US4853542A - Collecting hemispherical attachment for spectrophotometry - Google Patents

Collecting hemispherical attachment for spectrophotometry Download PDF

Info

Publication number
US4853542A
US4853542A US07059323 US5932387A US4853542A US 4853542 A US4853542 A US 4853542A US 07059323 US07059323 US 07059323 US 5932387 A US5932387 A US 5932387A US 4853542 A US4853542 A US 4853542A
Authority
US
Grant status
Grant
Patent type
Prior art keywords
sample
radiation
surface
beam
diffuse
Prior art date
Legal status (The legal status is an assumption and is not a legal conclusion. Google has not performed a legal analysis and makes no representation as to the accuracy of the status listed.)
Expired - Fee Related
Application number
US07059323
Inventor
Milan Milosevic
Nicolas J. Harrick
Current Assignee (The listed assignees may be inaccurate. Google has not performed a legal analysis and makes no representation or warranty as to the accuracy of the list.)
NICOLAS JAMES HARRICK CROTON DAM RD OSSINING NY
Harrick Nicolas J
Original Assignee
NICOLAS JAMES HARRICK CROTON DAM RD OSSINING NY
Priority date (The priority date is an assumption and is not a legal conclusion. Google has not performed a legal analysis and makes no representation as to the accuracy of the date listed.)
Filing date
Publication date
Grant date

Links

Images

Classifications

    • GPHYSICS
    • G01MEASURING; TESTING
    • G01NINVESTIGATING OR ANALYSING MATERIALS BY DETERMINING THEIR CHEMICAL OR PHYSICAL PROPERTIES
    • G01N21/00Investigating or analysing materials by the use of optical means, i.e. using infra-red, visible or ultra-violet light
    • G01N21/17Systems in which incident light is modified in accordance with the properties of the material investigated
    • G01N21/47Scattering, i.e. diffuse reflection
    • G01N21/4738Diffuse reflection, e.g. also for testing fluids, fibrous materials
    • G01N21/474Details of optical heads therefor, e.g. using optical fibres
    • GPHYSICS
    • G01MEASURING; TESTING
    • G01NINVESTIGATING OR ANALYSING MATERIALS BY DETERMINING THEIR CHEMICAL OR PHYSICAL PROPERTIES
    • G01N21/00Investigating or analysing materials by the use of optical means, i.e. using infra-red, visible or ultra-violet light
    • G01N21/17Systems in which incident light is modified in accordance with the properties of the material investigated
    • G01N21/47Scattering, i.e. diffuse reflection
    • G01N21/49Scattering, i.e. diffuse reflection within a body or fluid
    • G01N21/51Scattering, i.e. diffuse reflection within a body or fluid inside a container, e.g. in an ampoule
    • G01N2021/516Multiple excitation of scattering medium, e.g. by retro-reflected or multiply reflected excitation rays
    • GPHYSICS
    • G01MEASURING; TESTING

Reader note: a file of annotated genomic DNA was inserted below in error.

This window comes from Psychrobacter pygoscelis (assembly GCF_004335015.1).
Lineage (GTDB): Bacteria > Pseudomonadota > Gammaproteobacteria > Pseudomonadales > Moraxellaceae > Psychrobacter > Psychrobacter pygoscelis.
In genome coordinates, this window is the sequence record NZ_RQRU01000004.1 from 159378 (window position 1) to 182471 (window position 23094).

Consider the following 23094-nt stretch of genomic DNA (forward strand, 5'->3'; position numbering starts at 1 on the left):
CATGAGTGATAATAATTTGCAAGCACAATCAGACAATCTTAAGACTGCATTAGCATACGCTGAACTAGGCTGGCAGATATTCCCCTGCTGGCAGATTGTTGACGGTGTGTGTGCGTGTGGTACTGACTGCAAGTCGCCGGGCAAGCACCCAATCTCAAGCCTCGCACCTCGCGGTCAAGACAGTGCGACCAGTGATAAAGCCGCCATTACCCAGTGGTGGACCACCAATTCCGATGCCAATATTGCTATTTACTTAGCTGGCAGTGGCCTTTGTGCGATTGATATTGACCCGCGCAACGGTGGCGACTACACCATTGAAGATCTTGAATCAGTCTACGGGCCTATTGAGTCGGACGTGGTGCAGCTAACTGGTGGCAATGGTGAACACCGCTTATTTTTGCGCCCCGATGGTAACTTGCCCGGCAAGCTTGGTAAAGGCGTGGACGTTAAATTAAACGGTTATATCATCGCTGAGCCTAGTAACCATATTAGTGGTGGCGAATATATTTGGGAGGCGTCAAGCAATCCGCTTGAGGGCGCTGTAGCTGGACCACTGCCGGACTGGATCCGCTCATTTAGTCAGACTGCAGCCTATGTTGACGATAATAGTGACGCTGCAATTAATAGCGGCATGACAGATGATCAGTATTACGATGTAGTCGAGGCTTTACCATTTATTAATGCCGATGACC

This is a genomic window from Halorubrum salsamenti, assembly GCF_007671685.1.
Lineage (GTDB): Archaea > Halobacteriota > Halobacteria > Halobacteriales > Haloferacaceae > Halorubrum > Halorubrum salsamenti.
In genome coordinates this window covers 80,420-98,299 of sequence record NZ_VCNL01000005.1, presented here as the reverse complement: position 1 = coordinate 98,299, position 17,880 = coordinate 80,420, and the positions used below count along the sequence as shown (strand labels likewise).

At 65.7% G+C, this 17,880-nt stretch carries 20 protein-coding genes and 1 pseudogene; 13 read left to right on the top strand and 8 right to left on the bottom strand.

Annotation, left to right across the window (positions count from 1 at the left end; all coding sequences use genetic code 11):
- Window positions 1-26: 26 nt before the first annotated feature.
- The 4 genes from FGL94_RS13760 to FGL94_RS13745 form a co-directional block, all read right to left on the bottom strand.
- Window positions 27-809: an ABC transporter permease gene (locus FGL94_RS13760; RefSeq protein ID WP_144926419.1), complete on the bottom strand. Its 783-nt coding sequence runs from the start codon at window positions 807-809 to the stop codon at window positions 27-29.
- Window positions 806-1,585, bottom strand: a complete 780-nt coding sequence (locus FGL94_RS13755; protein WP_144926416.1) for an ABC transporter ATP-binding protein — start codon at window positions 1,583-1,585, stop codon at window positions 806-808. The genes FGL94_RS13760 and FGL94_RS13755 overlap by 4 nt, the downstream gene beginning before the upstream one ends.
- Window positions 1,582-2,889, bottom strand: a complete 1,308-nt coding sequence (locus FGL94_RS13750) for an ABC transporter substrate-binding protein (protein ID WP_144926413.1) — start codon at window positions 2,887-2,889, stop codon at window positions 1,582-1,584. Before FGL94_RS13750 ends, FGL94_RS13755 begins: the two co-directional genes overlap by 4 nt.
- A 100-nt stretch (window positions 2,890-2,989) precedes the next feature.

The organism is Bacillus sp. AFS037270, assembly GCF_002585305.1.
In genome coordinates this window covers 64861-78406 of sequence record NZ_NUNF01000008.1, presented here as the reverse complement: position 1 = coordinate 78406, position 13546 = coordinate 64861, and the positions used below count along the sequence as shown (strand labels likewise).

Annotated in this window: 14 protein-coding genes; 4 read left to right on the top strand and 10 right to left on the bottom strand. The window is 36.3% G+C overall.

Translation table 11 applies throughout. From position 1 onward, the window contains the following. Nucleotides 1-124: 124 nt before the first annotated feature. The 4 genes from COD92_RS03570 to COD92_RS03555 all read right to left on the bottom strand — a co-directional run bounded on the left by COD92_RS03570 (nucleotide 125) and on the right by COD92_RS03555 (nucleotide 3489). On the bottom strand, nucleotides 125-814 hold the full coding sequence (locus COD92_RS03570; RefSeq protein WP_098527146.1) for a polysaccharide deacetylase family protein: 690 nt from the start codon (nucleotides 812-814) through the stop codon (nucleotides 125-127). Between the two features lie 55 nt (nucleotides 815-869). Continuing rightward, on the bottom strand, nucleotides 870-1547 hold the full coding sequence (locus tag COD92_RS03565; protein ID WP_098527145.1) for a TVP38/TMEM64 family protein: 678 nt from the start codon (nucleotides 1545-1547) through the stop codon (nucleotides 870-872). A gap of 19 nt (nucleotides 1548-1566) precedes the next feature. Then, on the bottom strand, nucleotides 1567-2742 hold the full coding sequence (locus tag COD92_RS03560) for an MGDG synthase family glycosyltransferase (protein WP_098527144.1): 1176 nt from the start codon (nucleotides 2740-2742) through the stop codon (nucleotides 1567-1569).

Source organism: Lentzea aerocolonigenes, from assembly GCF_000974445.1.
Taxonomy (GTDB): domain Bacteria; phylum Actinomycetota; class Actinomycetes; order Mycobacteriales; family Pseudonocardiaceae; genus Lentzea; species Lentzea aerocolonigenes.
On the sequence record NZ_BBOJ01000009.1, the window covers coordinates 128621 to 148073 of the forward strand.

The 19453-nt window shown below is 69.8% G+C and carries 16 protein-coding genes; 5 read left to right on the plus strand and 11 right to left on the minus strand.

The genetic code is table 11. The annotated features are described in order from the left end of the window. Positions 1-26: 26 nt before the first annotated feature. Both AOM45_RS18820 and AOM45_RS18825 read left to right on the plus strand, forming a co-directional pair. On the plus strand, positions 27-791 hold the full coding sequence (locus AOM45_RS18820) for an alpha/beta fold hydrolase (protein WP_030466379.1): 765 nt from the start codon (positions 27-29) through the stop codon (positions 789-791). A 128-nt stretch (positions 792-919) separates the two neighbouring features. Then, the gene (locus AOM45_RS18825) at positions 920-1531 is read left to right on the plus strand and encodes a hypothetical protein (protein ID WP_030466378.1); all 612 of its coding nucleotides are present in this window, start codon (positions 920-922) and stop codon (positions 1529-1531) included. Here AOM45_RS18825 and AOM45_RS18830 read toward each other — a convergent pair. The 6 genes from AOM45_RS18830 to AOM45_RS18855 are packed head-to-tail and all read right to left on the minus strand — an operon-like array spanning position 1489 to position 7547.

• G01NINVESTIGATING OR ANALYSING MATERIALS BY DETERMINING THEIR CHEMICAL OR PHYSICAL PROPERTIES
    • G01N21/00Investigating or analysing materials by the use of optical means, i.e. using infra-red, visible or ultra-violet light
    • G01N21/62Systems in which the material investigated is excited whereby it emits light or causes a change in wavelength of the incident light
    • G01N21/63Systems in which the material investigated is excited whereby it emits light or causes a change in wavelength of the incident light optically excited
    • G01N21/64Fluorescence; Phosphorescence
    • G01N21/645Specially adapted constructive features of fluorimeters
    • G01N2021/6463Optics
    • G01N2021/6469Cavity, e.g. ellipsoid

Abstract

An attachment or accessory for performing diffuse reflectance spectroscopy on a conventional UV-VIS-IR spectrophotometer. The attachment includes a removable body having a hemispherical mirrored interior surface positioned over the sample, and containing windows for entrance and exit of radiation. Multiple sampling of the same sample area enhances the quality of the spectrophotometer output.

Description

FIELD OF THE INVENTION

This invention relates to spectrophotometry, and in particular to an attachment usable with conventional spectrophotometers in the ultraviolet (UV), visible (VIS) and infrared (IR) spectral ranges. The attachment is especially suited for use with accessories in diffuse reflectance spectrophotometry.

BACKGROUND OF THE INVENTION

Diffuse reflectance spectroscopy is a well known technique especially useful for analyzing samples of materials that are difficult to analyze by classical techniques. Powders and rough surface solids are examples of samples that can be well handled by diffuse reflectance spectroscopy. Various optical geometries for this purpose have been described in the literature. See, for instance, the article by Brimmer, Griffiths and Harrick on pages 258-265 of Vol. 40, No. 2 , 1986 of Applied Spectroscopy, and the references cited therein. The aforementioned article is herein incorporated by reference. As described in that article, a number of diffuse reflectance accessories have been developed commercially to fit into the sample compartments of most of the Fourier Transform Infrared (FT-IR) spectrometers as well as the older dispersive-type spectrometers. A typical accessory comprises a base or support plate which can be seated in the sampling compartment of the spectrometer. The base supports one or more plane mirrors for receiving the incoming beam from the spectrometer and redirecting it to a first focussing mirror which focusses the beam at a selected angle onto the sample surface. Typically, the sample is a powder pressed into a recess on a post also mounted on the base. The diffuse reflections from the sample are collected by a second focussing mirror which passes the reflected beam to one or more plane mirrors which in turn redirect the beam back into the spectrometer so it can impinge on the usual detector which converts the beam into an electrical signal. The electrical signal is processed in the standard fashion to produce, typically, a graph which relates the signal intensity to the wavelength of the incident beam. The diffuse reflection is a function , among other things, of the sample absorptivity and thus the output is typically plotted as %-transmittance as a function of wavelength or more commonly wavenumbers. One popular diffuse reflection accessory is manufactured by Harrick Scientific Corp. and is widely known as the "Praying Mantis" Model due to the configuration of the focussing mirrors which are large ellipsoid mirrors positioned over the sampling post.